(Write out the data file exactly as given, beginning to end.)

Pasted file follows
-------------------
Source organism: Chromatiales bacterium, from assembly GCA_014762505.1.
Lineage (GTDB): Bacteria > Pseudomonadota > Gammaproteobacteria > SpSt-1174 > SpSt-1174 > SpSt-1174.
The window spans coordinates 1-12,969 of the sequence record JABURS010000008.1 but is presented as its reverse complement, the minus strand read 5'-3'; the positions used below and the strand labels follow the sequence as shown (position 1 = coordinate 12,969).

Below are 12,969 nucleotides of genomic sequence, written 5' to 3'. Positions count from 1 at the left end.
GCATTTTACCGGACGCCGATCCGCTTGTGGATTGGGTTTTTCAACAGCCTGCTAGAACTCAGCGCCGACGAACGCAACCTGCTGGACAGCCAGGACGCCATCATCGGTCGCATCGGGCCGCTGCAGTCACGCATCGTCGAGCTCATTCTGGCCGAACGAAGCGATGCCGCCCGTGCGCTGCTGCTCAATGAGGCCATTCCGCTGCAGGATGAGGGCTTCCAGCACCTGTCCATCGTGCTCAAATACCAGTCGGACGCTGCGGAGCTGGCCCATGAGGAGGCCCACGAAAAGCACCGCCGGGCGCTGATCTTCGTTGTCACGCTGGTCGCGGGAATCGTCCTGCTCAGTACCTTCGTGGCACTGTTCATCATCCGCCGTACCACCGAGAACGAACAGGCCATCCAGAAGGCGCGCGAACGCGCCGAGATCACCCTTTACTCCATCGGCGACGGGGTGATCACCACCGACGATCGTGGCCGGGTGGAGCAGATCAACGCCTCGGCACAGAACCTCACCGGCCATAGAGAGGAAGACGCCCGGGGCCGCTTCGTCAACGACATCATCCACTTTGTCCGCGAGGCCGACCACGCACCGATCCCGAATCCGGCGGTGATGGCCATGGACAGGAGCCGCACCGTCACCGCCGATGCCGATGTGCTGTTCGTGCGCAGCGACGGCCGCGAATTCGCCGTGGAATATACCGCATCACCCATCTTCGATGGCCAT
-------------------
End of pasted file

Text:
Source organism: Chromatiales bacterium, from assembly GCA_014762505.1.
Lineage (GTDB): Bacteria > Pseudomonadota > Gammaproteobacteria > SpSt-1174 > SpSt-1174 > SpSt-1174.
The window spans coordinates 1-12,969 of the sequence record JABURS010000008.1 but is presented as its reverse complement, the minus strand read 5'-3'; the positions used below and the strand labels follow the sequence as shown (position 1 = coordinate 12,969).

Below are 12,969 nucleotides of genomic sequence, written 5' to 3'. Positions count from 1 at the left end.
GCATTTTACCGGACGCCGATCCGCTTGTGGATTGGGTTTTTCAACAGCCTGCTAGAACTCAGCGCCGACGAACGCAACCTGCTGGACAGCCAGGACGCCATCATCGGTCGCATCGGGCCGCTGCAGTCACGCATCGTCGAGCTCATTCTGGCCGAACGAAGCGATGCCGCCCGTGCGCTGCTGCTCAATGAGGCCATTCCGCTGCAGGATGAGGGCTTCCAGCACCTGTCCATCGTGCTCAAATACCAGTCGGACGCTGCGGAGCTGGCCCATGAGGAGGCCCACGAAAAGCACCGCCGGGCGCTGATCTTCGTTGTCACGCTGGTCGCGGGAATCGTCCTGCTCAGTACCTTCGTGGCACTGTTCATCATCCGCCGTACCACCGAGAACGAACAGGCCATCCAGAAGGCGCGCGAACGCGCCGAGATCACCCTTTACTCCATCGGCGACGGGGTGATCACCACCGACGATCGTGGCCGGGTGGAGCAGATCAACGCCTCGGCACAGAACCTCACCGGCCATAGAGAGGAAGACGCCCGGGGCCGCTTCGTCAACGACATCATCCACTTTGTCCGCGAGGCCGACCACGCACCGATCCCGAATCCGGCGGTGATGGCCATGGACAGGAGCCGCACCGTCACCGCCGATGCCGATGTGCTGTTCGTGCGCAGCGACGGCCGCGAATTCGCCGTGGAATATACCGCATCACCCATCTTCGATGGCCAT